**1/2 out of Four

The One I Love (1/5/2015)

(Warning: review contains light spoilers) I didn’t really know what to expect from The One I Love when I started it up.  It stars Mark Duplass, whose surname I’ve come to associate with amateurish hipster bullshit, and most synopsises I’ve seen of it were fairly vague.   When I saw that it would focus in on a yuppie couple’s marriage I settled in for a bumpy ride… then it turned into an episode of “The Twilight Zone.”  Yeah, this is covertly a science fiction movie in which the central couple find doppelgangers in their vacation home who appear to be idealized versions of each other.  This phenomenon goes largely unexplained in the film and is mostly done as a sort of “what-if” scenario to throw into its characters’ lives and see what happens.  Both Elisabeth Moss and Mark Duplass do very good jobs at (sort of) playing double rolls, especially considering that they are more or less the only actors present in the film.  First time director Charlie McDowell doesn’t do a whole lot to distinguish himself and the film’s musical score also generally annoyed me, but overall this movie did work for me a lot better than I thought it would.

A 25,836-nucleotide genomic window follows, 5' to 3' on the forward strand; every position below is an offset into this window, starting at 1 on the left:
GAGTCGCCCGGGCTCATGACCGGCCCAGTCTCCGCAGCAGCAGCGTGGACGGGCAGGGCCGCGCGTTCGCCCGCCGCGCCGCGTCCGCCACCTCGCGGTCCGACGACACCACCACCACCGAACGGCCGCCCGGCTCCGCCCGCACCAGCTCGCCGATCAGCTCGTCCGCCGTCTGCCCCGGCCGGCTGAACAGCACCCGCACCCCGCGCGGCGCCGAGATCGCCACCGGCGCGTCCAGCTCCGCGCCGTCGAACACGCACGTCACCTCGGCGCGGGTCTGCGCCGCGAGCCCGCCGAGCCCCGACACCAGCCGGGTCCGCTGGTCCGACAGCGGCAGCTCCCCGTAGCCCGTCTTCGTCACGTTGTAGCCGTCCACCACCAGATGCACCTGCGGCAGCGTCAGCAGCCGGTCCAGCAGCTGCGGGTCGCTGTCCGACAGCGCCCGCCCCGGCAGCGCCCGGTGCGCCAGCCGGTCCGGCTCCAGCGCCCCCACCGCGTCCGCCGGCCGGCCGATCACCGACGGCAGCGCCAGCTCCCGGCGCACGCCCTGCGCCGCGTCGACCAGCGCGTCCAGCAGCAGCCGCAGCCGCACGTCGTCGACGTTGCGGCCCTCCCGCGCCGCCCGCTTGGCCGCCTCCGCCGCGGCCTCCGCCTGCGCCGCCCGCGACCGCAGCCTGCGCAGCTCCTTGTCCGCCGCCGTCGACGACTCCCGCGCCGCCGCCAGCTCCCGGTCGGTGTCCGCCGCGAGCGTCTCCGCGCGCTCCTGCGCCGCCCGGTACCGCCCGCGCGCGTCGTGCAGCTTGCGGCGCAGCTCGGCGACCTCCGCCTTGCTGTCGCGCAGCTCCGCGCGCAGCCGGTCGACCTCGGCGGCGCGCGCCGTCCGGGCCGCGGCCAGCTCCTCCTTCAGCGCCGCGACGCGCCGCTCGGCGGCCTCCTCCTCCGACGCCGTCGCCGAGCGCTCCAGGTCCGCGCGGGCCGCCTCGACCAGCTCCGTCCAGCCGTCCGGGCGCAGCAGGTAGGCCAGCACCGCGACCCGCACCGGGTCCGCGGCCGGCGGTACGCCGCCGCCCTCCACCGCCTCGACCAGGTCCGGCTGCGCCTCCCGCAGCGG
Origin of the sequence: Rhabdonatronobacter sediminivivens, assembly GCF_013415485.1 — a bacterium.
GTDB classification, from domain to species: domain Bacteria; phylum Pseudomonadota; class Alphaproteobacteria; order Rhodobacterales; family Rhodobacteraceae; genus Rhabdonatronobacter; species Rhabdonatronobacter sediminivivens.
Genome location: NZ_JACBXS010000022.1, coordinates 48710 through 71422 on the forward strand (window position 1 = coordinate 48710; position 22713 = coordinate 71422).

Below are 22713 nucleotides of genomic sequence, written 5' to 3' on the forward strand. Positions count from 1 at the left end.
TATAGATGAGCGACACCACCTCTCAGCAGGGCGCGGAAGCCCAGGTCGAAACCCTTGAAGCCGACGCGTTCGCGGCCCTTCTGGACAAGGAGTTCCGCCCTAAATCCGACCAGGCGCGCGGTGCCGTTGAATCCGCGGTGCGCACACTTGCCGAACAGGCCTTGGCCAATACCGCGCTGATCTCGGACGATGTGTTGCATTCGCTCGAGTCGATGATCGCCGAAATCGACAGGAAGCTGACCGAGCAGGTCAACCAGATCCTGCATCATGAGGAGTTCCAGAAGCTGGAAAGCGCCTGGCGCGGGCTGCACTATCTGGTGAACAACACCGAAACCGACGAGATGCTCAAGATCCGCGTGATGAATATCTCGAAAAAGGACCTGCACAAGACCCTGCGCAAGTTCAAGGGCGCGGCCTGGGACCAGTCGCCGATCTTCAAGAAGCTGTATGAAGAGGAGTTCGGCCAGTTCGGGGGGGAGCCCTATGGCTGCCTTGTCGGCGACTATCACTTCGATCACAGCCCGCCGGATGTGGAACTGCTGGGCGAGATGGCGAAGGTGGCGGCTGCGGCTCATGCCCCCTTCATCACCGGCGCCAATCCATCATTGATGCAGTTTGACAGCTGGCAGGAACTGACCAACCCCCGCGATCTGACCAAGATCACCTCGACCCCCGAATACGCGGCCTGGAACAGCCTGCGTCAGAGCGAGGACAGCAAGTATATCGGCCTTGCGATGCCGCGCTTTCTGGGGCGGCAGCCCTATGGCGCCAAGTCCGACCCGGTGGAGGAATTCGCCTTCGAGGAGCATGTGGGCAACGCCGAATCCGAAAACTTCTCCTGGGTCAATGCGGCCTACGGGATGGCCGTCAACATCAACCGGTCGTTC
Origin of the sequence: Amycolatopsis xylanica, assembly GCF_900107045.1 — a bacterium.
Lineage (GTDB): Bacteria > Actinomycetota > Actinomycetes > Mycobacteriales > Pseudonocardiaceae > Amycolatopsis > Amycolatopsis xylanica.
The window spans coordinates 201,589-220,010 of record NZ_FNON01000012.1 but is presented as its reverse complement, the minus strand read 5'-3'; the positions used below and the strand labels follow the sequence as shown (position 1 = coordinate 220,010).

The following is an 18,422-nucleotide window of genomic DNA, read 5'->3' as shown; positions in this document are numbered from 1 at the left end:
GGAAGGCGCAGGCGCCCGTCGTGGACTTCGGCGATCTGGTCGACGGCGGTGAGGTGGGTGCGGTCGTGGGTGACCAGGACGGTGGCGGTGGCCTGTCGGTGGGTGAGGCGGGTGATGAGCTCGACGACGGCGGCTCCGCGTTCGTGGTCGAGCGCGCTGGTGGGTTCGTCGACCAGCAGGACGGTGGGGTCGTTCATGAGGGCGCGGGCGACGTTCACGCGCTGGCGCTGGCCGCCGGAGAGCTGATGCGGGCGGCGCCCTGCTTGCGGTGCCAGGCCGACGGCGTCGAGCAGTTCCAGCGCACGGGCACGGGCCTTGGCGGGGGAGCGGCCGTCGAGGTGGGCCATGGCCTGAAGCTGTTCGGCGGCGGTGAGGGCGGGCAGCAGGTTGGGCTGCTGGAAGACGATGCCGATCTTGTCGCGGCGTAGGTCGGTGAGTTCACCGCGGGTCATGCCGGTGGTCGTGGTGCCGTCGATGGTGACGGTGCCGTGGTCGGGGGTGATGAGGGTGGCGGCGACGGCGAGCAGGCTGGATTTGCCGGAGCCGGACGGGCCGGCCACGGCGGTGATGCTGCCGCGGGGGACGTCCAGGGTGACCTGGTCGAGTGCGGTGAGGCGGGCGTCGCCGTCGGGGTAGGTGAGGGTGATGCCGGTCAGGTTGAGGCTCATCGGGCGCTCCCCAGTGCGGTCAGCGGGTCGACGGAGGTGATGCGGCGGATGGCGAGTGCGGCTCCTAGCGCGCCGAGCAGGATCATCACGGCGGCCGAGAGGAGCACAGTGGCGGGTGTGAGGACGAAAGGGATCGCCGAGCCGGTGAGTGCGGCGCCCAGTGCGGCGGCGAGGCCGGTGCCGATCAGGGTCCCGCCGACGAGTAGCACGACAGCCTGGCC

*** out of Four


The Rover (1/6/2015)